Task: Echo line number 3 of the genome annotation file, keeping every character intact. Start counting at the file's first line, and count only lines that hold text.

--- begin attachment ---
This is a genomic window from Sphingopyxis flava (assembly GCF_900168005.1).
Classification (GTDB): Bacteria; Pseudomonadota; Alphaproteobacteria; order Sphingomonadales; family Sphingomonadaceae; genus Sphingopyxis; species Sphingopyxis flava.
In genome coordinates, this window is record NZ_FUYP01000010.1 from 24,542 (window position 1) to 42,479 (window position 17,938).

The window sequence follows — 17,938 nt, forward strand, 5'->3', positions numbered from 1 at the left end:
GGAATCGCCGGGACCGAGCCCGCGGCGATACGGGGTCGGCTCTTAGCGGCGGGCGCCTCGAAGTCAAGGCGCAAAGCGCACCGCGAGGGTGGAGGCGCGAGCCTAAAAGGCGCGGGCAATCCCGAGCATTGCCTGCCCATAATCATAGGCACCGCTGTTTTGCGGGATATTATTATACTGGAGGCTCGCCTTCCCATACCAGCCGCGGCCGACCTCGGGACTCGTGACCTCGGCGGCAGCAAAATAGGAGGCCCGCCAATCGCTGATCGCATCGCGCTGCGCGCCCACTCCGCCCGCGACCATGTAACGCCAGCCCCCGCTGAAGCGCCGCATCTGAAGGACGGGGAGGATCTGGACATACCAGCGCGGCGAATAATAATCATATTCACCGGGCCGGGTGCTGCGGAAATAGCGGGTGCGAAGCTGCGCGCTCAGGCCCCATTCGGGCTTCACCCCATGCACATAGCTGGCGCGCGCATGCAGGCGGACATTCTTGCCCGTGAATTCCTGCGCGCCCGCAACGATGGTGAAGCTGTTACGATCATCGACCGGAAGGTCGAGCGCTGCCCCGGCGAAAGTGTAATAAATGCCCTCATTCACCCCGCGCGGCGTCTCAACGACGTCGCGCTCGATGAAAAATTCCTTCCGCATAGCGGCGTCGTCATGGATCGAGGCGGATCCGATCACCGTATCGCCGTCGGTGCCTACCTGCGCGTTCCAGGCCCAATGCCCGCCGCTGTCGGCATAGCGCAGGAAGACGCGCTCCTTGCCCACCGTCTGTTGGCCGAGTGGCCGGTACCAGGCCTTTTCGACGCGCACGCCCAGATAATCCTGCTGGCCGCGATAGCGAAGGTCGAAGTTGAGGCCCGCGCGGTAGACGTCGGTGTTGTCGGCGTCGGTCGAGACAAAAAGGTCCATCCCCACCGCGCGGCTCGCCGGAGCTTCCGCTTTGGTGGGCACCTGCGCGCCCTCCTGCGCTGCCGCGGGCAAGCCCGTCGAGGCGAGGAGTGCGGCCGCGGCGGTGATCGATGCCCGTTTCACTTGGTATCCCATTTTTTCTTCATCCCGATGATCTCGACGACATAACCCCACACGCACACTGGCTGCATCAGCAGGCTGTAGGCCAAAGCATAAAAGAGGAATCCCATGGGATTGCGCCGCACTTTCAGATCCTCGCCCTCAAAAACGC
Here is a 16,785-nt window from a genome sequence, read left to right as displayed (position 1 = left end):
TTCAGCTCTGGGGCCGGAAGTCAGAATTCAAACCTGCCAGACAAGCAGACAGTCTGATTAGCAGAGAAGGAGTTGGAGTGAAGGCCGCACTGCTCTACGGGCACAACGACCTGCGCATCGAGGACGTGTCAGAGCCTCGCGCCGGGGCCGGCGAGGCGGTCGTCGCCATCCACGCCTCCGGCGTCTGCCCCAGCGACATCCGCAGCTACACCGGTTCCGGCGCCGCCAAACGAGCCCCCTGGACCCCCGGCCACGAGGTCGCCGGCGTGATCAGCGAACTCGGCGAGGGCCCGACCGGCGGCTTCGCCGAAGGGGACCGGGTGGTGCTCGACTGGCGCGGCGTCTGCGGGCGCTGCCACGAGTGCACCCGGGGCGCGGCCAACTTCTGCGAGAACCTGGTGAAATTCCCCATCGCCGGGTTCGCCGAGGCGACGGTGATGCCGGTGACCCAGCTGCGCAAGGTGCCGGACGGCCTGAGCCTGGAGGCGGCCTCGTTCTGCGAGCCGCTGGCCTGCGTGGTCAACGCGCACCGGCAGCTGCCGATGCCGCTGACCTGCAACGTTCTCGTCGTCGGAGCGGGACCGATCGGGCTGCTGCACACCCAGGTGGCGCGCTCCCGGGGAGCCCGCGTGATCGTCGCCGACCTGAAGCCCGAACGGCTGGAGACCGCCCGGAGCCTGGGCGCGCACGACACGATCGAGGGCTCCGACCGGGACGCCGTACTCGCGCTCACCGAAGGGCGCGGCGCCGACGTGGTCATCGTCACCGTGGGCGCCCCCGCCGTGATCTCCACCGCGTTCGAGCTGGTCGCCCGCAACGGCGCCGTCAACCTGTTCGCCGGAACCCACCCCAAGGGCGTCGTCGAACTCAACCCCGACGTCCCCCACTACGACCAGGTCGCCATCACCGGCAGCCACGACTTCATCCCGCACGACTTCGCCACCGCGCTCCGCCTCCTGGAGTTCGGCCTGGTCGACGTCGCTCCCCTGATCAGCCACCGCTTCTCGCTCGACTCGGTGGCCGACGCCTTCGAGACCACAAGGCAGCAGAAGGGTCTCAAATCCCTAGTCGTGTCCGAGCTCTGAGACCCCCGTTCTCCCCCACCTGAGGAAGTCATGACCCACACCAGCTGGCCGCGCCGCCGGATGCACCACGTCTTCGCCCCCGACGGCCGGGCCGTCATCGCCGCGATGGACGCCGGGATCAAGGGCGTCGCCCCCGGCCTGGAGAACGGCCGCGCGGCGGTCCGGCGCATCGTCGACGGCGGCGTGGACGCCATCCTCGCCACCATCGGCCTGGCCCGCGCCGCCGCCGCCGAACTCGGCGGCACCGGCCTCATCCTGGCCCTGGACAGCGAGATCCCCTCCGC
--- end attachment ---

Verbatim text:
In genome coordinates, this window is record NZ_FUYP01000010.1 from 24,542 (window position 1) to 42,479 (window position 17,938).